Baker County commissioners are discussing creating a road service district to ensure the county doesn’t have to forego some federal dollars it would otherwise receive for the road department.
Roadmaster Noodle Perkins and county counsel Kim Mosier talked about the proposal with commissioners during their Wednesday, Sept. 21 meeting.
The issue involves two federal programs that send money to counties — Secure Rural Schools (SRS) and Payment In Lieu of Taxes (PILT).
The PILT program is the older of the two, dating to 1976. The concept is simple — because the federal government doesn’t pay property taxes on the public land it manages, Congress makes annual payments to counties to offset that, hence the “in lieu of.”
PILT is a significant source of money for Baker County, where almost half the 2 million acres are publicly owned.
The county budgeted about $1.2 million in PILT payments for the most recent fiscal year, which ended June 30, 2022.
Payments for the previous two years were $1.18 million and $1.65 million, according to county budget records.
Congress created SRS in 2000, with Sen. Ron Wyden, D-Ore., being one of the program’s architects.
It was designed to replace some of the money that counties previously received as a share of revenue from logging on public lands. Those payments shrunk dramatically starting in the early 1990s as the amount of logging plummeted.
SRS, as its name suggests, includes money for schools as well as for the county.
Baker County received $899,000 from the program earlier this year, of which 75% goes to counties and 25% to schools.
One issue with PILT and SRS — and the reason the Oregon Legislature recently passed a law allowing counties to create road service districts — is that at times in the past counties, including Baker, have had their PILT payments reduced based on the amount they received through SRS.
By creating a Road Service District, Baker County could deposit its annual SRS payment into the district’s budget, where the money would be used solely for the road department.
By placing it in the district budget, the county would also receive its full PILT payment.
The county would be required to continue to use SRS money for roads, Mosier said.
To set up the Road Service District, the county would need to have an approved resolution from the city council of each incorporated city in the county — Baker City, Greehorn, Haines, Halfway, Huntington, Richland, Sumpter and Unity.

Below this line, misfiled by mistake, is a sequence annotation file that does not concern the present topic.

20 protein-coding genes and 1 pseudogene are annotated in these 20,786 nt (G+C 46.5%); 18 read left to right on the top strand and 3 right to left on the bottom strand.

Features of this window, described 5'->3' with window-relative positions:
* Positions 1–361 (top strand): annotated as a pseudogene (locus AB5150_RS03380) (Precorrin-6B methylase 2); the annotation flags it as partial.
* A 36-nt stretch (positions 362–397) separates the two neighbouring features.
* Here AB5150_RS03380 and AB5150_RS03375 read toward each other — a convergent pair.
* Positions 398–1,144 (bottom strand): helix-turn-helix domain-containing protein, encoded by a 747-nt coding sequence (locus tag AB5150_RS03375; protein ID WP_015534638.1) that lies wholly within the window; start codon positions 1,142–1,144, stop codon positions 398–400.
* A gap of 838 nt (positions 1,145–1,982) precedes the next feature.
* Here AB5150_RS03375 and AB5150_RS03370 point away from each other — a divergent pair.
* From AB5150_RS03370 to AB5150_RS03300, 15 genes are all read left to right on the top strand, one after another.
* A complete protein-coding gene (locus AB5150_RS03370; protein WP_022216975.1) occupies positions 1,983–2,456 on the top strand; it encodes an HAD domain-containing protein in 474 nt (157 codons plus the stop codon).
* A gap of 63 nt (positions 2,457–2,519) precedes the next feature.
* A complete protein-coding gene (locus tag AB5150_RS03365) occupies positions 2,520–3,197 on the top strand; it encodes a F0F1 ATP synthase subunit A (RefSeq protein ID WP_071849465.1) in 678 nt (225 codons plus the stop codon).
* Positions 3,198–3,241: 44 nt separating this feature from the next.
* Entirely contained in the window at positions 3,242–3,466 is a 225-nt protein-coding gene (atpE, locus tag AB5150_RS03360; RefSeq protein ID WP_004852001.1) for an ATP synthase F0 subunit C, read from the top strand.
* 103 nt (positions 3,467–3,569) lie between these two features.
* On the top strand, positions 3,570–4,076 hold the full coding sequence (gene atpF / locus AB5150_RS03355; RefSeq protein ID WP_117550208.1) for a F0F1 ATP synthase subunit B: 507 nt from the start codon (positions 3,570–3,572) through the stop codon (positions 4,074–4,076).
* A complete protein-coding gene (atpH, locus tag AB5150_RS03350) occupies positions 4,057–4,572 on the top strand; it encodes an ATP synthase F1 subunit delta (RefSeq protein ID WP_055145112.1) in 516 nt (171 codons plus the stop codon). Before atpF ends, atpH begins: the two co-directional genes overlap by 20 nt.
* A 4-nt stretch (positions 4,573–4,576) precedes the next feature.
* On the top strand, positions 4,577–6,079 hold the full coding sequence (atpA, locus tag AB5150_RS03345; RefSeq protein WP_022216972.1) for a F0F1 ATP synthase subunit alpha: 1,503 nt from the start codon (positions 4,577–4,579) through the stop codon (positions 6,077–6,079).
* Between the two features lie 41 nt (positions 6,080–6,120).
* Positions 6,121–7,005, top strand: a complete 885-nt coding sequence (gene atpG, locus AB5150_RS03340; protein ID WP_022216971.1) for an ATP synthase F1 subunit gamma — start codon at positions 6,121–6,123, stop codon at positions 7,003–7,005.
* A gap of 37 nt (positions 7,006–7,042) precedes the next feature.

Commissioners will be attending city council meetings to bring the road district proposal to city councilors for discussion.
“Once you have a resolution from each of the cities, we can set for discussion the formation of the district,” Mosier said.
Perkins suggested language that says if there are unforeseen administrative costs to the SRS funds, that money would come from PILT funds rather than reducing the SRS allotment.
Commissioner Mark Bennett said the objective is to collect the full SRS and full PILT, allowing the county general fund to access the entire PILT allotment.
“The first year, the PILT would be set aside, a savings account, for that one year,” Bennett said.
During the Sept. 21 meeting, commissioners agreed to donate $2,500 to the planned Oregon Vietnam War Memorial.
District Attorney Greg Baxter gave commissioners an update on his department, saying it is fully staffed.
“The last few times we’ve had openings, we’ve had a lot of applicants and we hope to keep that up,” Baxter said.
That’s in contrast to the situation in some counties, which have struggled to fill deputy district attorney positions.
Baxter said his office will have two positions opening in February or March of 2023, when Maggie Sackos and Shirleen Kaup, the office’s child support specialist, will be retiring.
Baxter said he is looking into scheduling local training for child abuse reporting.
“The other thing is we do want to make sure we are using grant moneys for that,” Baxter said. “I don’t want to be using county funds at all possible for those child abuse trainings.”